Needed! Managing volunteer(s) for the summer

21 06 2010

Paradise Gardens’ current volunteer managers need a break. Jen and Ryan haven’t seen their families in more than a year. Time for a trip home to Canada! But who will take care of the animals? YOU??

Jen and Ryan would like to visit family for the month of August. They would love love love if someone (or some two friends or a couple or even a whole family) would come and take over for them for the month. It would require that person/people to arrive in July and have a week or two of training and then take over. There would be several long-term, experienced volunteers here helping you out, but they work in Boquete and are only here mornings. Although we usually have at least two full-time volunteers it is possible that you will be solo for the weekends.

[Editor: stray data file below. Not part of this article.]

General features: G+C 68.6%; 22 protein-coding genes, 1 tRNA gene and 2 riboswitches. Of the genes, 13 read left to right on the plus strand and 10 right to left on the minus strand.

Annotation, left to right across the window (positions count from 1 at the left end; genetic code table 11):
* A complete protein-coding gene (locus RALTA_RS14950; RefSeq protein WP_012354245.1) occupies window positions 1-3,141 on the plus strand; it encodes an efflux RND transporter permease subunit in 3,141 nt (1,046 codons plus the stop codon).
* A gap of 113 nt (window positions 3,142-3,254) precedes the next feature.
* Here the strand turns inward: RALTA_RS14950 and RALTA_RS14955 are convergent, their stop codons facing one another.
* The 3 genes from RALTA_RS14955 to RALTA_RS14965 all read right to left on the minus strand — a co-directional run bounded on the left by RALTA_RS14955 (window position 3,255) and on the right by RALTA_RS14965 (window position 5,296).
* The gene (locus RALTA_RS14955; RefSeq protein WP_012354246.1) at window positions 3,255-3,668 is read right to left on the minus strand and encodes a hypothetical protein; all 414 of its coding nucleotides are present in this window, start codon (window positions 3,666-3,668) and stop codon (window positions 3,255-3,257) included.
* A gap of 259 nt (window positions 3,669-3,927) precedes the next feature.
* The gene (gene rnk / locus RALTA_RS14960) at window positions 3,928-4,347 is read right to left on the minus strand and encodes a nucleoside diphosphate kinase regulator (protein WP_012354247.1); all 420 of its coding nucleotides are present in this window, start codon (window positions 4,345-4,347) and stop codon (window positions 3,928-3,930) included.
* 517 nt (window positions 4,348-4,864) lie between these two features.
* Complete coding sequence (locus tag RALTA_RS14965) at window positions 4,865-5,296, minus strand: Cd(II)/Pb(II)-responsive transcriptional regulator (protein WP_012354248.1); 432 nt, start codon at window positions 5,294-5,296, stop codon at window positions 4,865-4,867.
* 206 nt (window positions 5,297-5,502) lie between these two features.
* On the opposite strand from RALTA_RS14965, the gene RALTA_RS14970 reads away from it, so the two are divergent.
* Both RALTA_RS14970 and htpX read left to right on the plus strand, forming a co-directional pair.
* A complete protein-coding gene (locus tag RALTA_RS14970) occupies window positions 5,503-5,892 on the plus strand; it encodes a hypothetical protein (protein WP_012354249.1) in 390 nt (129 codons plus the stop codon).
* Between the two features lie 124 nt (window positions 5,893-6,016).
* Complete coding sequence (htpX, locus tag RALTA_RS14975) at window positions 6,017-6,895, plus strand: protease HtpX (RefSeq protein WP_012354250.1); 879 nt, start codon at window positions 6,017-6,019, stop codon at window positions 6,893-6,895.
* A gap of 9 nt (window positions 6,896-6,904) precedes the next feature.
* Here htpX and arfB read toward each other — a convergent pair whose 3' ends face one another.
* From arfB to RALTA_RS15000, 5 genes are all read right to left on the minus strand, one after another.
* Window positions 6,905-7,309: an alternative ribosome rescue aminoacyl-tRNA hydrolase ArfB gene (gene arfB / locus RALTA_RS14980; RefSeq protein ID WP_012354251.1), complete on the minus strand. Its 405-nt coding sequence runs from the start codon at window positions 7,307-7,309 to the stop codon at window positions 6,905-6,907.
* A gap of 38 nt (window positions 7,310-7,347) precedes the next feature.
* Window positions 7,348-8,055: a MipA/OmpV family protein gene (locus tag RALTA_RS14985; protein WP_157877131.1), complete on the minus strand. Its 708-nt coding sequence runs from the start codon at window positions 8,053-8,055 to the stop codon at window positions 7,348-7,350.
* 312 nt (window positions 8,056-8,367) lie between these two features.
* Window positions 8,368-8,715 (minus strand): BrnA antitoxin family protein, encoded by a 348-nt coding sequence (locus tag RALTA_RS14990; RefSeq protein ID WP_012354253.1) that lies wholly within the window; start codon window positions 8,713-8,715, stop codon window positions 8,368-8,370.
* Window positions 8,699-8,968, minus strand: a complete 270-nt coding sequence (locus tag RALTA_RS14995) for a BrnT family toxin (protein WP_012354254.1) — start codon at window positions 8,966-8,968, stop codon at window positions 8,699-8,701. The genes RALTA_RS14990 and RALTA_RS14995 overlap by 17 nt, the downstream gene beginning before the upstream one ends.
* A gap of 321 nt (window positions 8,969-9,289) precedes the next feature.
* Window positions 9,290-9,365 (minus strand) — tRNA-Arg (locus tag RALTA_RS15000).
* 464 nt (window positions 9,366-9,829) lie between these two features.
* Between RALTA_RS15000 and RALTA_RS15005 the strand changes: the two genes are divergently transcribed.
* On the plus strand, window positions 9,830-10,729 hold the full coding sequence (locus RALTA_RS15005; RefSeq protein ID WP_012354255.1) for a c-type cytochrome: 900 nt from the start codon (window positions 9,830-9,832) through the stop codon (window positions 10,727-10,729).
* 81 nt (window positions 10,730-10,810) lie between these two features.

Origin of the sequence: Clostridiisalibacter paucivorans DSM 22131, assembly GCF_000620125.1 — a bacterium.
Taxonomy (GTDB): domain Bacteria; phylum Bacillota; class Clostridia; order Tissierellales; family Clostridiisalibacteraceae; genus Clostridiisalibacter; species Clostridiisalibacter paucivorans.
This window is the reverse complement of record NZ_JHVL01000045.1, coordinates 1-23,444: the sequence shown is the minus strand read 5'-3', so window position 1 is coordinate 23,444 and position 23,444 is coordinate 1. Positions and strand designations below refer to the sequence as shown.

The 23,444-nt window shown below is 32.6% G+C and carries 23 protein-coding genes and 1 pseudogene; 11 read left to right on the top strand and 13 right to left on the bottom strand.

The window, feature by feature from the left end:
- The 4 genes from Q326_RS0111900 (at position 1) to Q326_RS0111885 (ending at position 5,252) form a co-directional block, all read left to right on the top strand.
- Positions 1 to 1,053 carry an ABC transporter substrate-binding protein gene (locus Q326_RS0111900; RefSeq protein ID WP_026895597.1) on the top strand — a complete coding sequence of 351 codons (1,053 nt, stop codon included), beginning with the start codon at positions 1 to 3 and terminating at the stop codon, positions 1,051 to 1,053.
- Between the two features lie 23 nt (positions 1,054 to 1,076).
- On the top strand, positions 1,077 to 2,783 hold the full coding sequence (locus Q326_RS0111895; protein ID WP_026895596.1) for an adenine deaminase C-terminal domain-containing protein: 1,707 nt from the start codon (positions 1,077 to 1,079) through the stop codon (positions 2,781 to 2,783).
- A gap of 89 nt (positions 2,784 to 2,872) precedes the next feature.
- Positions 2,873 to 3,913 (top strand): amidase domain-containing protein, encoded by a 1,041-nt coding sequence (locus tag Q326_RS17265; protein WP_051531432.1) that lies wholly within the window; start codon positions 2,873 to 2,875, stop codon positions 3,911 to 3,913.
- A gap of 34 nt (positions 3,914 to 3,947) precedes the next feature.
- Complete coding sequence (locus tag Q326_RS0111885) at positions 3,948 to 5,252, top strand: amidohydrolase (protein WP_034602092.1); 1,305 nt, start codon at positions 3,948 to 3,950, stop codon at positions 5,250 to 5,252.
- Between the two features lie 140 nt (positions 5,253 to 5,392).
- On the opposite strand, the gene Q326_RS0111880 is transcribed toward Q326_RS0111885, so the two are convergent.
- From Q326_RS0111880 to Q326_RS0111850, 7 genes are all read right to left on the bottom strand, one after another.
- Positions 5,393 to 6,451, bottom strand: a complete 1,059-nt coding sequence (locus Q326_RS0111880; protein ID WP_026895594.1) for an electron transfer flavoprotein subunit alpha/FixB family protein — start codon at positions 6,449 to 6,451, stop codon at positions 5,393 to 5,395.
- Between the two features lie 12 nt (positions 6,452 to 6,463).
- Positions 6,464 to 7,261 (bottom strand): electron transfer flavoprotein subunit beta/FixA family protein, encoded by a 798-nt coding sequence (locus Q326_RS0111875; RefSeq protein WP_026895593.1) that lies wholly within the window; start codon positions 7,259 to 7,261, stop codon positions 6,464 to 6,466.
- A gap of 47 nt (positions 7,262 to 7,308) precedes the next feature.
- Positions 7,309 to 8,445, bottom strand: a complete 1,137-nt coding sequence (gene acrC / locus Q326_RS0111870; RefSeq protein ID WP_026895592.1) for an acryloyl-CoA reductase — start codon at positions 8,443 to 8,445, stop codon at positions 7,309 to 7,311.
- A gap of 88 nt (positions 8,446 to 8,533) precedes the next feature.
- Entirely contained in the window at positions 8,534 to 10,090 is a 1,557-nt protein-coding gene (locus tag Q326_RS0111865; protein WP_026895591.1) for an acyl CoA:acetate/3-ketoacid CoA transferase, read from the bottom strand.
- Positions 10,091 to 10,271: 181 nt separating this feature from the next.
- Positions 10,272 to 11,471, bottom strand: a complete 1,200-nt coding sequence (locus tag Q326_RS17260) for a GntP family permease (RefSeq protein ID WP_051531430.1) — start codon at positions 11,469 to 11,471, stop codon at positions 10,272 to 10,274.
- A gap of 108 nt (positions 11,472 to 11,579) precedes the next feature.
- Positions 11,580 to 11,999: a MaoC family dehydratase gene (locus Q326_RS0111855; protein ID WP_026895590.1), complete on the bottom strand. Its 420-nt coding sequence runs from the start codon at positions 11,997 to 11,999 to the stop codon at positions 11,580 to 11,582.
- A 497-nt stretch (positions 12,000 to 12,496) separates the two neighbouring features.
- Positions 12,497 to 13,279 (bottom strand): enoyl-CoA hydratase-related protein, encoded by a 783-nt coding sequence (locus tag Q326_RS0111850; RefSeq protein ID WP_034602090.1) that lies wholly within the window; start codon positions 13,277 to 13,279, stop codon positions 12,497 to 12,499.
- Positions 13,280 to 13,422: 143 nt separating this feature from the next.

You will have the upstairs of the house to live in (2 bedrooms and a bathroom) and the downstairs will be yours unless there are other long-term volunteers in which case you would share the kitchen and living room with them.

Your responsibilities would include feeding baby animals (we have a baby monkey and a baby coati a the moment, but may receive more at any time). During the week the animal feedings will be taken care of by Benjamin, Saturdays and Sundays you will be responsible for feeding all of the animals. You will be responsible for caring for any sick or injured animals, greeting guests, and coordinating other volunteers. You will need to take care of any emergency maintenance of the park (broken cages, etc) but it is unlikely that there will be many maintenance duties for you. We also have a handyman volunteer you can call for any emergencies, and who comes regularly on Thursdays.